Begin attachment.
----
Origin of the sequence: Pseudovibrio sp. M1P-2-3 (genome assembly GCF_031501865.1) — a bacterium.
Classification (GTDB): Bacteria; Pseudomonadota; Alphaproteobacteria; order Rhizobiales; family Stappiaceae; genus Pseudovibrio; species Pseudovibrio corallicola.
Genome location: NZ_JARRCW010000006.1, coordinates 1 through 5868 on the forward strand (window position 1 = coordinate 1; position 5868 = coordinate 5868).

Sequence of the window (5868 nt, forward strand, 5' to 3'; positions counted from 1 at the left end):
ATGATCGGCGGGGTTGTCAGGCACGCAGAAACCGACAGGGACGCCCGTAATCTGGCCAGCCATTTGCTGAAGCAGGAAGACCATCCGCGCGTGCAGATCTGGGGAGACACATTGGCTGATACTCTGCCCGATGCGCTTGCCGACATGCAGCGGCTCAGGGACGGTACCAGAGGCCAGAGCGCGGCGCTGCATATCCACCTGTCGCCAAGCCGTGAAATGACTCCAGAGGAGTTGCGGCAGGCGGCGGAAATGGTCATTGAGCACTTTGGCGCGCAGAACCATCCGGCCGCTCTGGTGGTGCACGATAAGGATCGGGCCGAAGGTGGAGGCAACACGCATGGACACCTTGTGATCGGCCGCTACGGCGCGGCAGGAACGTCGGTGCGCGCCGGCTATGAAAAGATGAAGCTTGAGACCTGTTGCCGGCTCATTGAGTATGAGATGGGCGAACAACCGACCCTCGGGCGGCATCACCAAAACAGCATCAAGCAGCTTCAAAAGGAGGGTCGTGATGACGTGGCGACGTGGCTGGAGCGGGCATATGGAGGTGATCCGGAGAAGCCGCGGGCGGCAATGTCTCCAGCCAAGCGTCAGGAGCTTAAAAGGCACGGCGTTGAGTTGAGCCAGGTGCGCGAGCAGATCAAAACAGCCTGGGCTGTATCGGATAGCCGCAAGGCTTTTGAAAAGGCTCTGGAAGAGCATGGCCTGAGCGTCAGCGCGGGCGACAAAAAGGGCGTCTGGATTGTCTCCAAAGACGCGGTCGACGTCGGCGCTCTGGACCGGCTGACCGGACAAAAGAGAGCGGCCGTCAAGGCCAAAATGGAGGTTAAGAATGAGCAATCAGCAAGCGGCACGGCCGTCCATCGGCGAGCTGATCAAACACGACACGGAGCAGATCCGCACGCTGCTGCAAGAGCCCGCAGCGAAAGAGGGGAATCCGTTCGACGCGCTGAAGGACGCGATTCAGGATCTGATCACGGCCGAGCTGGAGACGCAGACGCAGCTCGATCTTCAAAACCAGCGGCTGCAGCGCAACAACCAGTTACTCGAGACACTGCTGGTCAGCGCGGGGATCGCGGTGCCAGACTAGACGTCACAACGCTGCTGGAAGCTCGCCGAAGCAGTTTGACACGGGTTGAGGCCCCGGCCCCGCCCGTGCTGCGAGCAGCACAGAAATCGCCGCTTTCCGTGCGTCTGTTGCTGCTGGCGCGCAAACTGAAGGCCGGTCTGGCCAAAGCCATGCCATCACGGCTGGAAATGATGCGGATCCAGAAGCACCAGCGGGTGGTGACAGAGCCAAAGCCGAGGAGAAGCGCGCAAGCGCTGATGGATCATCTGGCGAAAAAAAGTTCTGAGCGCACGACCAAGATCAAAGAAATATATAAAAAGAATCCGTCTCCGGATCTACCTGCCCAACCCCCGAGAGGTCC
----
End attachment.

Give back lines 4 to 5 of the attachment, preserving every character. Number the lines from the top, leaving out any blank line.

Sequence of the window (5868 nt, forward strand, 5' to 3'; positions counted from 1 at the left end):
ATGATCGGCGGGGTTGTCAGGCACGCAGAAACCGACAGGGACGCCCGTAATCTGGCCAGCCATTTGCTGAAGCAGGAAGACCATCCGCGCGTGCAGATCTGGGGAGACACATTGGCTGATACTCTGCCCGATGCGCTTGCCGACATGCAGCGGCTCAGGGACGGTACCAGAGGCCAGAGCGCGGCGCTGCATATCCACCTGTCGCCAAGCCGTGAAATGACTCCAGAGGAGTTGCGGCAGGCGGCGGAAATGGTCATTGAGCACTTTGGCGCGCAGAACCATCCGGCCGCTCTGGTGGTGCACGATAAGGATCGGGCCGAAGGTGGAGGCAACACGCATGGACACCTTGTGATCGGCCGCTACGGCGCGGCAGGAACGTCGGTGCGCGCCGGCTATGAAAAGATGAAGCTTGAGACCTGTTGCCGGCTCATTGAGTATGAGATGGGCGAACAACCGACCCTCGGGCGGCATCACCAAAACAGCATCAAGCAGCTTCAAAAGGAGGGTCGTGATGACGTGGCGACGTGGCTGGAGCGGGCATATGGAGGTGATCCGGAGAAGCCGCGGGCGGCAATGTCTCCAGCCAAGCGTCAGGAGCTTAAAAGGCACGGCGTTGAGTTGAGCCAGGTGCGCGAGCAGATCAAAACAGCCTGGGCTGTATCGGATAGCCGCAAGGCTTTTGAAAAGGCTCTGGAAGAGCATGGCCTGAGCGTCAGCGCGGGCGACAAAAAGGGCGTCTGGATTGTCTCCAAAGACGCGGTCGACGTCGGCGCTCTGGACCGGCTGACCGGACAAAAGAGAGCGGCCGTCAAGGCCAAAATGGAGGTTAAGAATGAGCAATCAGCAAGCGGCACGGCCGTCCATCGGCGAGCTGATCAAACACGACACGGAGCAGATCCGCACGCTGCTGCAAGAGCCCGCAGCGAAAGAGGGGAATCCGTTCGACGCGCTGAAGGACGCGATTCAGGATCTGATCACGGCCGAGCTGGAGACGCAGACGCAGCTCGATCTTCAAAACCAGCGGCTGCAGCGCAACAACCAGTTACTCGAGACACTGCTGGTCAGCGCGGGGATCGCGGTGCCAGACTAGACGTCACAACGCTGCTGGAAGCTCGCCGAAGCAGTTTGACACGGGTTGAGGCCCCGGCCCCGCCCGTGCTGCGAGCAGCACAGAAATCGCCGCTTTCCGTGCGTCTGTTGCTGCTGGCGCGCAAACTGAAGGCCGGTCTGGCCAAAGCCATGCCATCACGGCTGGAAATGATGCGGATCCAGAAGCACCAGCGGGTGGTGACAGAGCCAAAGCCGAGGAGAAGCGCGCAAGCGCTGATGGATCATCTGGCGAAAAAAAGTTCTGAGCGCACGACCAAGATCAAAGAAATATATAAAAAGAATCCGTCTCCGGATCTACCTGCCCAACCCCCGAGAGGTCC